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What Makes Stress Balls Different from One Another? About Density and Durometer

We sell nearly 2,000 different stress relievers on Qualitylogoproducts.com. That means customer questions are both welcomed and inevitable!

However, two similar questions consistently pop up, which I’d like to take on in today’s blog post:

What’s the difference between these stress balls?

OR

Which stress ball is firmer or softer?

We completely understand how stress balls can be confusing, especially when you’re trying to decide between two or more versions that look 99.9% similar! The answer to both of the above questions can be answered with the help of two little words: DENSITY and DUROMETER.

What do “density” and “durometer” mean, and how do they affect stress balls?

Density refers to the mass of a material; so, in the case of a stress ball, density would apply to the hardness or softness.

A durometer measures a material’s density and its resistance to permanent indentation. This unit of measurement is used to evaluate all kinds of plastics and synthetic materials, like rubbers (on the softer side of the hardness scale) or acrylic plastics (on the firmer side of the hardness scale).

Durometer measures density on a hardness scale, with the highest numbers correlating to the hardest materials. As you can see in the image below, rubbers and polyurethanes are on the lower side of the spectrum, which means they’re more flexible to the touch:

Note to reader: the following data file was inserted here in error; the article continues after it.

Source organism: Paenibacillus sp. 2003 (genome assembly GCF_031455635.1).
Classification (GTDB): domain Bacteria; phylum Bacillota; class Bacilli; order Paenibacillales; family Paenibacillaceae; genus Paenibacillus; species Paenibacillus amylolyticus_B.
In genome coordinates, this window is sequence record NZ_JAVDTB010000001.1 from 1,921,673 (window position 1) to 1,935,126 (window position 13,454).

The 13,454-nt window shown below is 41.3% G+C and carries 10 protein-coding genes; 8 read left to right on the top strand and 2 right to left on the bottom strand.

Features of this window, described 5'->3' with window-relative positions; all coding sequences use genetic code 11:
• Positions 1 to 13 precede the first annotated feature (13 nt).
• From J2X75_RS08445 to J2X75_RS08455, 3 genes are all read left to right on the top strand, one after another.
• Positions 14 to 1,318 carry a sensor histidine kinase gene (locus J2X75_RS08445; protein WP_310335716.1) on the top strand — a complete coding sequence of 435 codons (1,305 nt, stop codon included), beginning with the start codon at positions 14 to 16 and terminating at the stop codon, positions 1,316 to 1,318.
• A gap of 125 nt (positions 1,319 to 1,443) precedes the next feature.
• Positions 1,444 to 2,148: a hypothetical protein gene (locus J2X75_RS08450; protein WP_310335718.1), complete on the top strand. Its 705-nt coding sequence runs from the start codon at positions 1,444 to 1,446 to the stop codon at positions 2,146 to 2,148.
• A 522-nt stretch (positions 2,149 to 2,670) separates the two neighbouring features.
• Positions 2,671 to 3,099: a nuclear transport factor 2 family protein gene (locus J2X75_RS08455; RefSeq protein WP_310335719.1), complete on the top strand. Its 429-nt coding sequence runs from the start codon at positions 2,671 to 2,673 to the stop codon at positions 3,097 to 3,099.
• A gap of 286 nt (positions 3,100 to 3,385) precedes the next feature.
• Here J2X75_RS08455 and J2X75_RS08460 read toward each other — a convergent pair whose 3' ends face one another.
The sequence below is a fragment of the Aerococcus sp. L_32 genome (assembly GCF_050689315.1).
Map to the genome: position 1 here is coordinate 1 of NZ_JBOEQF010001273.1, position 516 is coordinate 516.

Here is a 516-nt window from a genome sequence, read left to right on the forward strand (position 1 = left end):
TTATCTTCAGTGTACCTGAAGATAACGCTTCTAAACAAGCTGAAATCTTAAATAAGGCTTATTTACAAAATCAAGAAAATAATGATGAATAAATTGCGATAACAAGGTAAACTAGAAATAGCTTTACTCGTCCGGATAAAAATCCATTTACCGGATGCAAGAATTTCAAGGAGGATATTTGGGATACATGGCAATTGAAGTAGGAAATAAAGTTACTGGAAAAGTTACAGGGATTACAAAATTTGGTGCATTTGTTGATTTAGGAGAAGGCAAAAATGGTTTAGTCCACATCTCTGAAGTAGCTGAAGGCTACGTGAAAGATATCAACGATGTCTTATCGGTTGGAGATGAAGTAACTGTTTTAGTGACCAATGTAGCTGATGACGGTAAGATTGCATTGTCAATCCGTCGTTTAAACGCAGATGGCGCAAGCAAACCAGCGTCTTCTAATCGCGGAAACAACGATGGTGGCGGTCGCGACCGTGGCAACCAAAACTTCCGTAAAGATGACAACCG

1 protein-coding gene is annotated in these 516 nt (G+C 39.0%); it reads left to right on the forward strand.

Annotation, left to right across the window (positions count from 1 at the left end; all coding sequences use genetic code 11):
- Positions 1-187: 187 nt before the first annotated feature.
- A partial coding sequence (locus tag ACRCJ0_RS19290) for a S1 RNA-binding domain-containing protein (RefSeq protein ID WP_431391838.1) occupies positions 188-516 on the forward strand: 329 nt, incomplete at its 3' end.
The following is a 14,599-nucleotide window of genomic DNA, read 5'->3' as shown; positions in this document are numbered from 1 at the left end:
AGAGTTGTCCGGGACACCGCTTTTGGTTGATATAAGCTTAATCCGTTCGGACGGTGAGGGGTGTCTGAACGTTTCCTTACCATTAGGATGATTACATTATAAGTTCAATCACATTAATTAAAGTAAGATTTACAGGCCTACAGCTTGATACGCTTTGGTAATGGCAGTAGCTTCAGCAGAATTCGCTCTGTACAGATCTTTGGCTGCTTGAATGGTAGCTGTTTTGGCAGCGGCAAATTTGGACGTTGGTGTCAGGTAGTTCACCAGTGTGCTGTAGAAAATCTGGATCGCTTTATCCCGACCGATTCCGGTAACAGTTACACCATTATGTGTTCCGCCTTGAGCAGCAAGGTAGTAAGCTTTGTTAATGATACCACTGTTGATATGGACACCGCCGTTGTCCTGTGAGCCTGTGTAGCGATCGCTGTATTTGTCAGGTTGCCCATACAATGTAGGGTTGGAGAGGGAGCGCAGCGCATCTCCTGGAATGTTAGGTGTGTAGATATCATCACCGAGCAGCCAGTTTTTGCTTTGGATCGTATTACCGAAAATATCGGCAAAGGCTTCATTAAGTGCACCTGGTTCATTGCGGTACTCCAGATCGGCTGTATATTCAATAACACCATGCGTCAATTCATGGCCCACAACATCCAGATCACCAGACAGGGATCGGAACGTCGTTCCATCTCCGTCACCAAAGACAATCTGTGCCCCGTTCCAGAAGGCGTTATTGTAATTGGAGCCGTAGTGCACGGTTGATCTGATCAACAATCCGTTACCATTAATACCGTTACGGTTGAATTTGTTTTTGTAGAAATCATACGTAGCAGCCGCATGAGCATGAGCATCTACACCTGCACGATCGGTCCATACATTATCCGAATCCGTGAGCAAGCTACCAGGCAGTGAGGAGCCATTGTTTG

You're my density... I mean, my destiny.

Most stress balls are made of polyurethane, a foam-like substance, which is why they have a soft and resilient consistency when squeezed. But even though they’re made from essentially the same materials, polyurethane consistency can still vary on the hardness scale! That’s why no two stress relievers will feel exactly the same.

Now, let’s take a look at this newfound knowledge from a promotional-product-specific standpoint!

As I mentioned earlier, we’re often asked about the difference between similar stress reliever shapes on our website. For example, there are at least 10 different round stress balls on Qualitylogoproducts.com, and they all vary in price.

What’s up with that?!?

Here’s your answer: Even though all of our round stress balls may look exactly the same, they’re not! Every factory manufactures their own versions of these stress balls. That means the materials vary from place to place, and therefore the density and price vary from place to place.

Still confused? No problem. I’m here to help!

I ordered samples of 4 of our top-selling round stress balls and compared their density (by hand, of course…I don’t have the means to scientifically measure it via durometer) to help clear up some customer confusion.